Highlights from the Asness Interview
By David Henderson
Tyler Cowen has posted the video and transcript of his interview with famous investor Cliff Asness. Here are some highlights from the transcript, with my occasional comments.
On future returns:
Asness: So you invest half your money in stocks, half your money in bonds. Historically, you’ve made about five percent over inflation. We think it’s priced now, at this level, to make about 2.5 percent over inflation.
Of all the things he said, this is most relevant to me as an investor.
On high-frequency traders:
I think the world has gotten more just and fair. I’m going to say something potentially controversial. Something that is often attacked, the high frequency trading, has made the world more just and fair, particularly for small investors.
High frequency traders have – I watched the Republican debates last night, so I know to change the topic to something I’m comfortable with. They do a lot of different things, but the core trading strategy is just to do the other side of whatever you want to do.
So, if you want to trade, sell X, they’ll buy it from you. They charge a little thing called the bid‑ask spread. They will buy it from you for a little less than they’ll sell it to you for. It’s very competitive. They fight with each other to do your trade, so they can’t just charge any bid‑ask spread they want.
They get attacked because they charge a bid‑ask spread, and when you ask them to do a lot, they start moving the prices, because they’re getting scared you might know something they don’t know.
But we’ve always had to trade with someone else. We’ve always needed market makers out there. It used to be much more expensive. Worse bid‑ask spreads, worse execution, particularly for the small person.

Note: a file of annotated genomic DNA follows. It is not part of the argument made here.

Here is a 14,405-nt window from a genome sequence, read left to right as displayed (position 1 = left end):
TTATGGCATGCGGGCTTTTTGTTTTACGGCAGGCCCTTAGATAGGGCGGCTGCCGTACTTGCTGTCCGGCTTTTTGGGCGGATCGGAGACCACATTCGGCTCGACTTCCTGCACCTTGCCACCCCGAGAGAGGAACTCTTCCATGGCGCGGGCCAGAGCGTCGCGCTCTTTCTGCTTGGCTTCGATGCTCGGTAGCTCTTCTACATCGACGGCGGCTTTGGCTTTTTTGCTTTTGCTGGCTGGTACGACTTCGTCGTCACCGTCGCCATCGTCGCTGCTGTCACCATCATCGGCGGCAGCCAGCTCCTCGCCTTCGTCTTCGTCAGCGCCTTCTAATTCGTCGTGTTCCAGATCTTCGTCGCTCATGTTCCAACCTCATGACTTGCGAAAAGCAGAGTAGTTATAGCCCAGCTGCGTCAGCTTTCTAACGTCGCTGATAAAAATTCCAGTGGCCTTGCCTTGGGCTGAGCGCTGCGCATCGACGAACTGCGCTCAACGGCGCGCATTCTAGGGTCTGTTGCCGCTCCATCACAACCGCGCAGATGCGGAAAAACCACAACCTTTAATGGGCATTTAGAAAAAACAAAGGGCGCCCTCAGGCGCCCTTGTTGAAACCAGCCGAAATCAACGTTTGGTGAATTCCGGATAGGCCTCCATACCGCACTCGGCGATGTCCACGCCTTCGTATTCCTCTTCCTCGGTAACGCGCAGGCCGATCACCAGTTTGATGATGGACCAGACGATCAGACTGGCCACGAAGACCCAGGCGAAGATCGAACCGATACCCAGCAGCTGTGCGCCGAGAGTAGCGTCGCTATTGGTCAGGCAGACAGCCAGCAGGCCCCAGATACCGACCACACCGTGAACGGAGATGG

There is some controversy with high frequency. I mean small investors, not literally small people. You know that, right?
For very large investors, you’re trading very large amounts of money. I believe high frequency has made our trading costs cheaper, but there’s at least an argument for the other side. Some will say, market impact. The price moving on you when you try to execute and buy or sell a lot of a stock is bigger now. I don’t think so, but that’s a fair argument.
On Ayn Rand:
COWEN: What’s her most underappreciated side or aspect or angle?
ASNESS: Again, I’m going to try to flip it around. I don’t think she was as anti-helping people as she sometimes comes off. If you read her talk about it she certainly – I disagree with her on this, by the way – she didn’t consider charity a primary virtue. But she didn’t have a problem with it whatsoever. She considered the individual sovereign and “if that’s important to you, do it.”
I think it’s a larger virtue. Benevolence, charity is one of the things in her world – and my favorite thing, which you didn’t ask about her, is “you own your own life.” It’s one line. I’m in love with that.
But the idea of a virtue being the desire to help other people – not someone forcing you to, which she was dead set against, but wanting to help other people – I disagree with her on. But I think people come off and think that she’s snarlingly against it. I don’t think she was for it enough, but I think she was rather passive and said it.
If you care about it, she talked about examples – giving up your own life to save someone else. If you value that person more than yourself, it’s rational. Do it. So I don’t think she was quite as nasty about that. Nastier than I think she should have been, but not quite as nasty.
And she could have used an editor. I admit that.
ASNESS: Come on. Come on. That speech – oh my Lord.
I agree strongly. I think benevolence is a virtue and that someone who is not benevolent has something missing. As Asness says, Ayn Rand was more benevolent than people gave her credit for, but she taught people not to regard benevolence as an important virtue. And, of course, that speech, oh my Lord.